Paraffin wax, perhaps?
What happens if you put a match or cigarette lighter near it?
Does it melt?
Does it catch fire?
Does it do both or just one of those?
If it does neither, how hard is it - can you scratch it with a knife?
(Almost certainly, the surface looks different to the interior because of exposure to 'the elements'.)
Just tried burning some. It is quite hard but I managed to chip a small lump off using a knife and a lot of force. It burnt readily with a yellow flame and thick, black, sooty smoke. There was no sign of it melting but the smoke was acrid and most unpleasant.
Lack of melting points away from paraffin/other wax and away from thermoplastic but somewhat towards thermosetting plastics (eg. resins), but the style of fracture is not entirely consistent with that. I'm leaning towards a hydrocarbon-related solid like napthalene (which could arise on a beach from spilled cargo), or hexamine (as used in firelighter blocks, but they are low-smoke). Further than that, I'm out of suggestions, sorry.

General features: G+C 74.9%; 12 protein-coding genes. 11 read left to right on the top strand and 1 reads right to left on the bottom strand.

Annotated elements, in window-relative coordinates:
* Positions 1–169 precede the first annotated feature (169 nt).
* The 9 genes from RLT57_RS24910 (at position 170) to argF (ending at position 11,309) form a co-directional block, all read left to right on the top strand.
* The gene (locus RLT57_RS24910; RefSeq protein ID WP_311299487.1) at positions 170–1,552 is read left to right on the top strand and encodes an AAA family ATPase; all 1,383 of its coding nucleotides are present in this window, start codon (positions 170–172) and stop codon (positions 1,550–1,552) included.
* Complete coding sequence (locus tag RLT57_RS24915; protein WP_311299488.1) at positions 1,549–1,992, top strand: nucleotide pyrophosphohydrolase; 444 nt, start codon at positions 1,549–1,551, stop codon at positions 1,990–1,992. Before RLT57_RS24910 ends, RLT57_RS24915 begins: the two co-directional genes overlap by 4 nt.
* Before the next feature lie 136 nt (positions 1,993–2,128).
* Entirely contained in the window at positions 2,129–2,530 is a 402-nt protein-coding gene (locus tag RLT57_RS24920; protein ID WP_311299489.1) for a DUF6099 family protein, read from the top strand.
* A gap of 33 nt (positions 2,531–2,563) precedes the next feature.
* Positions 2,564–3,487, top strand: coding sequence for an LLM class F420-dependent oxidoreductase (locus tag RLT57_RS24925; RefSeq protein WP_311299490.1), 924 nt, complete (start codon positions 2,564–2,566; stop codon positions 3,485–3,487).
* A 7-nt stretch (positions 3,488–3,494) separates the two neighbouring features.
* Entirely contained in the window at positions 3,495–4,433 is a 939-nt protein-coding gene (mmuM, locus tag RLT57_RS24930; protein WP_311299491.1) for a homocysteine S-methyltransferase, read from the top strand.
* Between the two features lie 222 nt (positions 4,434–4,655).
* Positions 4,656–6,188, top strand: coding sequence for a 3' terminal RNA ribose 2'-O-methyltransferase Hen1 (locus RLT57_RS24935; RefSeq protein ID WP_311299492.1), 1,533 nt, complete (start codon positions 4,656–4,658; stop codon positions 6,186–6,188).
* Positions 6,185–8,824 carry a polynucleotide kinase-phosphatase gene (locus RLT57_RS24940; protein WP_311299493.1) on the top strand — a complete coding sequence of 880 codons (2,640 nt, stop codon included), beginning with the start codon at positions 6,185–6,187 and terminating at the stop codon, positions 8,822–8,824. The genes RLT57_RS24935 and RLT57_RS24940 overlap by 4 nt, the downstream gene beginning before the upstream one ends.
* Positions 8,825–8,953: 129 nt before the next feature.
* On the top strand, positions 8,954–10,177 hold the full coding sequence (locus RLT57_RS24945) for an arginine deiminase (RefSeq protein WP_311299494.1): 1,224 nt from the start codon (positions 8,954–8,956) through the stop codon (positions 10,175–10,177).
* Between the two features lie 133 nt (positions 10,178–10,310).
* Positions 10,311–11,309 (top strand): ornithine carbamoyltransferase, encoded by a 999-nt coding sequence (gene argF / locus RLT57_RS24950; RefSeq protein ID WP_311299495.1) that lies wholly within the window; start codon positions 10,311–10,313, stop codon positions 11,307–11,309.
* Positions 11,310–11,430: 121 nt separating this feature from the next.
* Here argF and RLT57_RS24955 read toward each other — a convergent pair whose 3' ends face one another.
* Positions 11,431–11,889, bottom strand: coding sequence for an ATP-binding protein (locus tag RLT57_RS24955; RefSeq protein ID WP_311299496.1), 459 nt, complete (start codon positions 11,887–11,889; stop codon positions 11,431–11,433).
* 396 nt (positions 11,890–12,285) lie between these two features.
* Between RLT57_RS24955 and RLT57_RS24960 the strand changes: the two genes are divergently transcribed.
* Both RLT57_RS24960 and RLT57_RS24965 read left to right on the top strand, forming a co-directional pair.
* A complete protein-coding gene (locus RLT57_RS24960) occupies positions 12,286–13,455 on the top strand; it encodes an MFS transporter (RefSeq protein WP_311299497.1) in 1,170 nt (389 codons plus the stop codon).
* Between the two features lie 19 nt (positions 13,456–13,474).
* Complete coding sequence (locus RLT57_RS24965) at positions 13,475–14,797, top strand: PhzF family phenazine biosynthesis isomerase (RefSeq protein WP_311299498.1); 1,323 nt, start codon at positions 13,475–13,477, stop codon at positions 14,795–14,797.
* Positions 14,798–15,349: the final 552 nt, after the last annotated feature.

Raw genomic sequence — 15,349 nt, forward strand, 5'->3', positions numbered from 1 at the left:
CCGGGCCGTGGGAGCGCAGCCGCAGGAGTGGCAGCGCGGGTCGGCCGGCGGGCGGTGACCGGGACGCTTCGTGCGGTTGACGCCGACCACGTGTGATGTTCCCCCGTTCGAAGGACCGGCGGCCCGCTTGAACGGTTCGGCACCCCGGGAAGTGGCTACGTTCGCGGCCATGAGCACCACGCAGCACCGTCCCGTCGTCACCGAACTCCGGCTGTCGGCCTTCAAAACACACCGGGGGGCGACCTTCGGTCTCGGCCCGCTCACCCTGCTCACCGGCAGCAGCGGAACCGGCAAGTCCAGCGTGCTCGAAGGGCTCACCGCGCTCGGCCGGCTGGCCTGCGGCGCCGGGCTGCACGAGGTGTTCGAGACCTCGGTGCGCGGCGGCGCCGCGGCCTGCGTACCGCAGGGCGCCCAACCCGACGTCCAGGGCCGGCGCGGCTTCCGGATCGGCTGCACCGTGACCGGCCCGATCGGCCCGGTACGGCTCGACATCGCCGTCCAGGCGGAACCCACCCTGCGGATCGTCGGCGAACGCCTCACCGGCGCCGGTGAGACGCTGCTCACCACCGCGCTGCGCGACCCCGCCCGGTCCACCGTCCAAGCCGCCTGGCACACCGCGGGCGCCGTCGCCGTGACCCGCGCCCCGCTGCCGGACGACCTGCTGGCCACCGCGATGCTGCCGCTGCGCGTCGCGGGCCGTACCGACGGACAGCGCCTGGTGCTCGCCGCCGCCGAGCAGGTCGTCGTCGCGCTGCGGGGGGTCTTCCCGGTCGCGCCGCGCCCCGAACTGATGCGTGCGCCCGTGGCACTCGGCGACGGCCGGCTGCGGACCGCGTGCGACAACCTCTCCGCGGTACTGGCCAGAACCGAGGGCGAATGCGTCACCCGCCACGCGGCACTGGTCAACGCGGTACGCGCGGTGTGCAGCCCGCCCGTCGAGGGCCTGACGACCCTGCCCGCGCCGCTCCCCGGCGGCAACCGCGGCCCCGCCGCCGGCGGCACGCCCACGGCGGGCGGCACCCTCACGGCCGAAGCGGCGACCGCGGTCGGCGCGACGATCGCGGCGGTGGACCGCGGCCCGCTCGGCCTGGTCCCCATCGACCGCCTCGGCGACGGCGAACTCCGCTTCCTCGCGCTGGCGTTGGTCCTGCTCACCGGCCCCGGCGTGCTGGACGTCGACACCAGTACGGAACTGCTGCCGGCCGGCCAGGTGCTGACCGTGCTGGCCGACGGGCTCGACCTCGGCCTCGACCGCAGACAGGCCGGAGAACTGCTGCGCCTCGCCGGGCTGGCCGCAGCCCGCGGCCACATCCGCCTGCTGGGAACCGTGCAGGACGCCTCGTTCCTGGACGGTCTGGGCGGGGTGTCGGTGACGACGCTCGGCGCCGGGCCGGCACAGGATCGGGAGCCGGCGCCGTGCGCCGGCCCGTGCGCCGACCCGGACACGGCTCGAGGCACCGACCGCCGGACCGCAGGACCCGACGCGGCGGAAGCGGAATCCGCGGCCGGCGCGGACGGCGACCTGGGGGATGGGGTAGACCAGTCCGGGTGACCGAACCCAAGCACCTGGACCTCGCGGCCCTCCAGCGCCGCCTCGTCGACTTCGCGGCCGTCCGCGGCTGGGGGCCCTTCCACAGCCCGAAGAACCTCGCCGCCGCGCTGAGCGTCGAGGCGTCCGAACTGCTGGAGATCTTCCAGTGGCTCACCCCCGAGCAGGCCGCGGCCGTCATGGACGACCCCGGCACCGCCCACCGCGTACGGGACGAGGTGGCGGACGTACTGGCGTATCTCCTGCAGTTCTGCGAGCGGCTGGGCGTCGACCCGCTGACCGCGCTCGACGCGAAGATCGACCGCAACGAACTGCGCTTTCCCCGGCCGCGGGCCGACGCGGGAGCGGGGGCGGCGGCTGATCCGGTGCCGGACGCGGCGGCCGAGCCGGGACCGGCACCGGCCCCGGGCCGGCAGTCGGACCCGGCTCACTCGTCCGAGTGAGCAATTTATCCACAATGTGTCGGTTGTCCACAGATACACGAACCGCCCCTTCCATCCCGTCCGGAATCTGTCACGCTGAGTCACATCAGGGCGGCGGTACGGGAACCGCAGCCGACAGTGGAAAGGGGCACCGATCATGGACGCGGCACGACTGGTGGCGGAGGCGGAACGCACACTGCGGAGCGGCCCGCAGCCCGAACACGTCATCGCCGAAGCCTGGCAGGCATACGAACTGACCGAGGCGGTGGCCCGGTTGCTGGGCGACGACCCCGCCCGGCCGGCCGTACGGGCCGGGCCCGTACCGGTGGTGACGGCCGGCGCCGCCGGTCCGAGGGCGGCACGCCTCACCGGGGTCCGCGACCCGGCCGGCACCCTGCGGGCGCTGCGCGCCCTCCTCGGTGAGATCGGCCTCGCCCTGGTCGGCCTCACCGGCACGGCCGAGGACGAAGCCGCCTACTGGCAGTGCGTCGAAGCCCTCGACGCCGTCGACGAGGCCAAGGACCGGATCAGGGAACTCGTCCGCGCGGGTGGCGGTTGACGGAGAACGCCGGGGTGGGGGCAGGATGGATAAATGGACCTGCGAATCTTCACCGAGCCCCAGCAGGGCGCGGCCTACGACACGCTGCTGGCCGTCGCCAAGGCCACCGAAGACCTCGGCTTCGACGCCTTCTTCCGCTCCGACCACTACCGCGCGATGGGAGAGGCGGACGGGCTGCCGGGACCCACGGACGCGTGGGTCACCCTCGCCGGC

Somebody else may be able to recognize it as of animal origin, perhaps, as you hint.
- Lumps of wax can end-up on beaches as a result of oil-spill clean-up operations.
- It is not a nylon or other similar white solid plastic because they do not have a strong odour.
- I should have given you warning about heating/burning your sample regarding flammability and gases; my apologies.
Ambergris (from whales) may be worth considering, see following link:
Could be a rockpool encrustation, 'lithothamnia' (=lithophyllum sp's or Lithothamnium sp's) . They are pink & coat rockpools but bleach white after exposure. Collins' seashore of Britain & Europe ISBN 0002199556 (1996) P.29 shows a white encrustation very like this.